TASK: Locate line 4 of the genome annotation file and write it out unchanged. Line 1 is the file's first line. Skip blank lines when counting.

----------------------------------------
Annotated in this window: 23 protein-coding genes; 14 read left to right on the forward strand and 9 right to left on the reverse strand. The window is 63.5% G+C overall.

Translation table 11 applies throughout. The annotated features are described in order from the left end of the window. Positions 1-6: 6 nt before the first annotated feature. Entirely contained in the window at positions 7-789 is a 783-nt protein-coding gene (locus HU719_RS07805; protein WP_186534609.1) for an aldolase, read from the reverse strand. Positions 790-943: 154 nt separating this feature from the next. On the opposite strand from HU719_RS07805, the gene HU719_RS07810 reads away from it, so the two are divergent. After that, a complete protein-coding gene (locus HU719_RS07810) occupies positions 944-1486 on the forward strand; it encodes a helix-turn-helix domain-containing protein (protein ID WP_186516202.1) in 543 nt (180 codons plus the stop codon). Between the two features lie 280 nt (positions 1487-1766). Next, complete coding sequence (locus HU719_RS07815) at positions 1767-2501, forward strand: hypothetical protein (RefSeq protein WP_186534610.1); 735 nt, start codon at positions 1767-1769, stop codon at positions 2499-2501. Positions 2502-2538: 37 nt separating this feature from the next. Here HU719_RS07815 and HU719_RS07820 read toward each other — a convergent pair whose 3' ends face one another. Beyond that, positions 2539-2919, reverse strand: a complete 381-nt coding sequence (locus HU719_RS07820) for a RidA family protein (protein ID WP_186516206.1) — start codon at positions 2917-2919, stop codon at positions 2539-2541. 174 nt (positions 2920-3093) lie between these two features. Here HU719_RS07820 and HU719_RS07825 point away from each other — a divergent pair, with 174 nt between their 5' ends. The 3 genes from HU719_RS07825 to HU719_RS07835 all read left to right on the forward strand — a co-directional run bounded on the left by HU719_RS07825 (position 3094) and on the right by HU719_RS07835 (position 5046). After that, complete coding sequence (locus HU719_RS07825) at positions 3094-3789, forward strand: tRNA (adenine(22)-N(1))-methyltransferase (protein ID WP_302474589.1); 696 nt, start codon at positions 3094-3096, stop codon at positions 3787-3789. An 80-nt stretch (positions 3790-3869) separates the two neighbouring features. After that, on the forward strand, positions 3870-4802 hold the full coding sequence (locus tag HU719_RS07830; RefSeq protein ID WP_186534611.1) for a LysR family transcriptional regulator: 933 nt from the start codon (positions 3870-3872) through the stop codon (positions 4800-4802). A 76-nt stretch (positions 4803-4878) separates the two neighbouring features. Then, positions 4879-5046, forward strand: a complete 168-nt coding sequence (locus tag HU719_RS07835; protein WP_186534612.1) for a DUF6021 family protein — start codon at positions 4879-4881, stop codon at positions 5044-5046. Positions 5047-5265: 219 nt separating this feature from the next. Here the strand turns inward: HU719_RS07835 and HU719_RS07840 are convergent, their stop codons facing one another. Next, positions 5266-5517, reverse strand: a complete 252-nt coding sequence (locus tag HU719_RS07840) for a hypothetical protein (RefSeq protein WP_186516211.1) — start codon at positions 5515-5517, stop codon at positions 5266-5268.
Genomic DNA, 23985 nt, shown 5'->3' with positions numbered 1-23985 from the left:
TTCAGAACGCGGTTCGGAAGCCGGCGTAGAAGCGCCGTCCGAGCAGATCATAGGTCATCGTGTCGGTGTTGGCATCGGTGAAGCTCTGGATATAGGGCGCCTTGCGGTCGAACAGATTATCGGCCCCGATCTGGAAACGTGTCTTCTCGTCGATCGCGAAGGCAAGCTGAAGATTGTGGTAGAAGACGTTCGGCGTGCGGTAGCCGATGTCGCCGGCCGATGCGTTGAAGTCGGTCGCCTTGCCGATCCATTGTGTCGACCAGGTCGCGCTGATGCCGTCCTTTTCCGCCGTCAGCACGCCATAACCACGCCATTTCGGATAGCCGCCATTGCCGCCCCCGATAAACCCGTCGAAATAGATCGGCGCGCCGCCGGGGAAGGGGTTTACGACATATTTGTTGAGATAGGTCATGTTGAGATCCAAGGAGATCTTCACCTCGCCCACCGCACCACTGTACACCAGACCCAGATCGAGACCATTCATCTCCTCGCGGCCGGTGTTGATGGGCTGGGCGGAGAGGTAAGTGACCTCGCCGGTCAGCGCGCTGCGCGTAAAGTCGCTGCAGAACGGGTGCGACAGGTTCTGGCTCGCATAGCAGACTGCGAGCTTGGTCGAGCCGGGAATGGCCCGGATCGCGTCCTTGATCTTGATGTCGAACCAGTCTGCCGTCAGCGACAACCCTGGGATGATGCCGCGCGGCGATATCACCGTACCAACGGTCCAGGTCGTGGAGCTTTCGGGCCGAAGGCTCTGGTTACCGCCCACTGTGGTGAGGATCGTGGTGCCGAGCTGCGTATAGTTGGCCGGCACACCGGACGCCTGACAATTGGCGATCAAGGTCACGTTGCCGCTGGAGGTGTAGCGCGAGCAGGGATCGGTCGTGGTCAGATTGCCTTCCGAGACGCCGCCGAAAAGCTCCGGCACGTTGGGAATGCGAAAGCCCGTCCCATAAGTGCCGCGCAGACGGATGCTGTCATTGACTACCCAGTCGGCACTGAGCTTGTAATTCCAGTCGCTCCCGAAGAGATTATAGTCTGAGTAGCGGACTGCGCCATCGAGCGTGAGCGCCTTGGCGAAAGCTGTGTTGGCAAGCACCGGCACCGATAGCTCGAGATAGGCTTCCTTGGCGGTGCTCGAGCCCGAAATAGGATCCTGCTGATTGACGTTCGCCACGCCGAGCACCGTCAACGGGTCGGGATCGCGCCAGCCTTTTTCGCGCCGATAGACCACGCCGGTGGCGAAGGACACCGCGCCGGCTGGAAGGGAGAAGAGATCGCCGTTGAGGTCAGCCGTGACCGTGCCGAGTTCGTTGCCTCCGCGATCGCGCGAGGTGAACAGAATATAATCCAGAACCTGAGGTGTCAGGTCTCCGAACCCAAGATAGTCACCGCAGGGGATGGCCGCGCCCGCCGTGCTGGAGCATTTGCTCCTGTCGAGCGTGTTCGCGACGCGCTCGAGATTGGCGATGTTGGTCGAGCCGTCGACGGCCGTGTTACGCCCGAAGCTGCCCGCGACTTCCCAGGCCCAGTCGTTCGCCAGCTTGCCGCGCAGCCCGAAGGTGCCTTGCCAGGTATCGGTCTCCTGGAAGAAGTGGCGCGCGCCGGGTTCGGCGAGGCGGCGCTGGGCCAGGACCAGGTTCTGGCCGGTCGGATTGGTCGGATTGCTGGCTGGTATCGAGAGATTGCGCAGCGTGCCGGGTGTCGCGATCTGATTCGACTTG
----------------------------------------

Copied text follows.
TTCAGAACGCGGTTCGGAAGCCGGCGTAGAAGCGCCGTCCGAGCAGATCATAGGTCATCGTGTCGGTGTTGGCATCGGTGAAGCTCTGGATATAGGGCGCCTTGCGGTCGAACAGATTATCGGCCCCGATCTGGAAACGTGTCTTCTCGTCGATCGCGAAGGCAAGCTGAAGATTGTGGTAGAAGACGTTCGGCGTGCGGTAGCCGATGTCGCCGGCCGATGCGTTGAAGTCGGTCGCCTTGCCGATCCATTGTGTCGACCAGGTCGCGCTGATGCCGTCCTTTTCCGCCGTCAGCACGCCATAACCACGCCATTTCGGATAGCCGCCATTGCCGCCCCCGATAAACCCGTCGAAATAGATCGGCGCGCCGCCGGGGAAGGGGTTTACGACATATTTGTTGAGATAGGTCATGTTGAGATCCAAGGAGATCTTCACCTCGCCCACCGCACCACTGTACACCAGACCCAGATCGAGACCATTCATCTCCTCGCGGCCGGTGTTGATGGGCTGGGCGGAGAGGTAAGTGACCTCGCCGGTCAGCGCGCTGCGCGTAAAGTCGCTGCAGAACGGGTGCGACAGGTTCTGGCTCGCATAGCAGACTGCGAGCTTGGTCGAGCCGGGAATGGCCCGGATCGCGTCCTTGATCTTGATGTCGAACCAGTCTGCCGTCAGCGACAACCCTGGGATGATGCCGCGCGGCGATATCACCGTACCAACGGTCCAGGTCGTGGAGCTTTCGGGCCGAAGGCTCTGGTTACCGCCCACTGTGGTGAGGATCGTGGTGCCGAGCTGCGTATAGTTGGCCGGCACACCGGACGCCTGACAATTGGCGATCAAGGTCACGTTGCCGCTGGAGGTGTAGCGCGAGCAGGGATCGGTCGTGGTCAGATTGCCTTCCGAGACGCCGCCGAAAAGCTCCGGCACGTTGGGAATGCGAAAGCCCGTCCCATAAGTGCCGCGCAGACGGATGCTGTCATTGACTACCCAGTCGGCACTGAGCTTGTAATTCCAGTCGCTCCCGAAGAGATTATAGTCTGAGTAGCGGACTGCGCCATCGAGCGTGAGCGCCTTGGCGAAAGCTGTGTTGGCAAGCACCGGCACCGATAGCTCGAGATAGGCTTCCTTGGCGGTGCTCGAGCCCGAAATAGGATCCTGCTGATTGACGTTCGCCACGCCGAGCACCGTCAACGGGTCGGGATCGCGCCAGCCTTTTTCGCGCCGATAGACCACGCCGGTGGCGAAGGACACCGCGCCGGCTGGAAGGGAGAAGAGATCGCCGTTGAGGTCAGCCGTGACCGTGCCGAGTTCGTTGCCTCCGCGATCGCGCGAGGTGAACAGAATATAATCCAGAACCTGAGGTGTCAGGTCTCCGAACCCAAGATAGTCACCGCAGGGGATGGCCGCGCCCGCCGTGCTGGAGCATTTGCTCCTGTCGAGCGTGTTCGCGACGCGCTCGAGATTGGCGATGTTGGTCGAGCCGTCGACGGCCGTGTTACGCCCGAAGCTGCCCGCGACTTCCCAGGCCCAGTCGTTCGCCAGCTTGCCGCGCAGCCCGAAGGTGCCTTGCCAGGTATCGGTCTCCTGGAAGAAGTGGCGCGCGCCGGGTTCGGCGAGGCGGCGCTGGGCCAGGACCAGGTTCTGGCCGGTCGGATTGGTCGGATTGCTGGCTGGTATCGAGAGATTGCGCAGCGTGCCGGGTGTCGCGATCTGATTCGACTTG